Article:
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Last week, as my husband and I were pulling out our local Home Depot when I saw what looked like mini Christmas trees throughout the parking lot islands.

mini Christmas trees

mini Christmas trees

I grabbed my cell phone and took a picture of these funny-shaped plants.

Do you want to know what they are?

No. They aren’t Christmas trees…

badly pruned

Those cone-shaped plants are in reality badly pruned Pink Muhly (Muhlenbergia capillaris) grasses.

These are my favorite ornamental grasses for the desert climate and although they are badly pruned, they did get some things right.

– For one, Pink Muhly is a great plant for parking lot islands as they can handle full sun.

In addition, they were pruned at the right time of year.

Just not the right way…

Pink Muhly grasses should be pruned back to 3 inches in height, straight across when the last frost date has passed. In the Phoenix area, where I live, that is early March.

Believe it or not, pruning them the correct way is easier then making them cone-shaped and once the warmer temperatures of spring arrive, these beautiful ornamental grasses will leaf out again.

badly pruned

Once fall arrives, they produce lovely, burgundy plumes…

badly pruned

In winter, the plumes will fade and become straw colored, which adds a nice touch of wintery color.

badly pruned

The Pink Muhly grasses, below, weren’t pruned the right way either.

badly pruned

They resemble rounded balls and weren’t cut back enough.  But, they look much better then the mini Christmas tree shaped ones.  Don’t you think?

I love these grasses and have planted them in many areas, including along golf courses, churches and other common areas. And, I just recently planted them in my backyard around my flagstone seating area.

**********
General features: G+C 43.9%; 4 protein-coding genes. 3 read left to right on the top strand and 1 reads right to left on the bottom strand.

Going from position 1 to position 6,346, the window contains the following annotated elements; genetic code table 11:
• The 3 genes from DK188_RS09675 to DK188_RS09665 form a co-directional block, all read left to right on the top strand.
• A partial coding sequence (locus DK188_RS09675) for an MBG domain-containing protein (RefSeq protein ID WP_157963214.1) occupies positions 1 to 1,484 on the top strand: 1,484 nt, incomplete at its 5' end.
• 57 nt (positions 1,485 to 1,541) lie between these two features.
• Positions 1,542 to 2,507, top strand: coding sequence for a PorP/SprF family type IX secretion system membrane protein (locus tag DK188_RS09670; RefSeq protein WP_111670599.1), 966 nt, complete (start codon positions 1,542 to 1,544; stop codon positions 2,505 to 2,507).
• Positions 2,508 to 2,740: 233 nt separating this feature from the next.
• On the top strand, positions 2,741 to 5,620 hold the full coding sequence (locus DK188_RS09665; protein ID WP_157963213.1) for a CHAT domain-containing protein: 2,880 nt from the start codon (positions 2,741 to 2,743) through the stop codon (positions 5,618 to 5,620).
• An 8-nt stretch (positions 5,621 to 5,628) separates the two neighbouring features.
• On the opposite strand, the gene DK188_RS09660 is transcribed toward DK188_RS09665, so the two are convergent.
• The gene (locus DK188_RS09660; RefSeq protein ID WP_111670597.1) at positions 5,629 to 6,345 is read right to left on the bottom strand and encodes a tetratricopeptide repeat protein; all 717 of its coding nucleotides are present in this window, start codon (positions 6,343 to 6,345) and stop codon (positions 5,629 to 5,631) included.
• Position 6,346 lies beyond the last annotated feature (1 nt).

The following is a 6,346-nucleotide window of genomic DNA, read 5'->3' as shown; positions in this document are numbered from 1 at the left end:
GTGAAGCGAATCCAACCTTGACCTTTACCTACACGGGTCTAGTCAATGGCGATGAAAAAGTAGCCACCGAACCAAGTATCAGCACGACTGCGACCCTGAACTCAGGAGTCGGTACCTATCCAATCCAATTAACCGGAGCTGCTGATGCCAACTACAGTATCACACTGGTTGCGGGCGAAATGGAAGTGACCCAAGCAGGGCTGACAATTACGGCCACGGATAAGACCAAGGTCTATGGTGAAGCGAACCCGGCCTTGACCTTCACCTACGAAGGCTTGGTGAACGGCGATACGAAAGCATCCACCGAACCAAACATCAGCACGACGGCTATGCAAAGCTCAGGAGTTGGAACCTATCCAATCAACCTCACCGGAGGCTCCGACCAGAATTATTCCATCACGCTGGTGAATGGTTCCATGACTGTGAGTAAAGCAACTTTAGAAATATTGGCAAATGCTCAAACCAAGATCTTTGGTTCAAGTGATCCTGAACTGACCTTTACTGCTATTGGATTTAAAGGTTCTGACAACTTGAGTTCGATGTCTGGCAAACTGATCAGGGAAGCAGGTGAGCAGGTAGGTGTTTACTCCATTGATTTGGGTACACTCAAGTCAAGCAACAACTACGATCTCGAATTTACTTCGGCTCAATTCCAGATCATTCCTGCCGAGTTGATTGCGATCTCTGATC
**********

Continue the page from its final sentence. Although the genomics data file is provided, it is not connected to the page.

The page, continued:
badly pruned

Yesterday, in my latest “Landscape No-No” post, I asked you if you could figure out what was wrong with this landscape that I drove by earlier this summer.

What's Wrong With This Landscape? - And The Answer Is...

I had some great guesses.

Here are a few of my favorites…

“The grasses are planted too closely together.”

“There are too many similarly-shaped plants.”

AND

“The large Pine tree is too large for this landscape and planted too closely to the wall where its can fall or its roots can cause damage.”

Well, they are all great answers and are correct.  BUT, there is something else wrong with this landscape, which no one noticed.

Look closely at the two photos below…

Purple Fountain Grass (Pennisetum setaceum 'Rubrum')

Above, is Purple Fountain Grass (Pennisetum setaceum ‘Rubrum’).  

It is a beautiful ornamental grass and is fine for this landscape.

BUT, notice the ornamental grass to the right with the cream-colored plumes.

Here is a closer view…

Fountain Grass

This grass is also called Fountain Grass, just without the ‘Purple’.

The problem with regular Fountain Grass (Pennisetum setaceum), is that while attractive – it is considered an invasive plant in many areas including the southern half of the United States and Hawaii.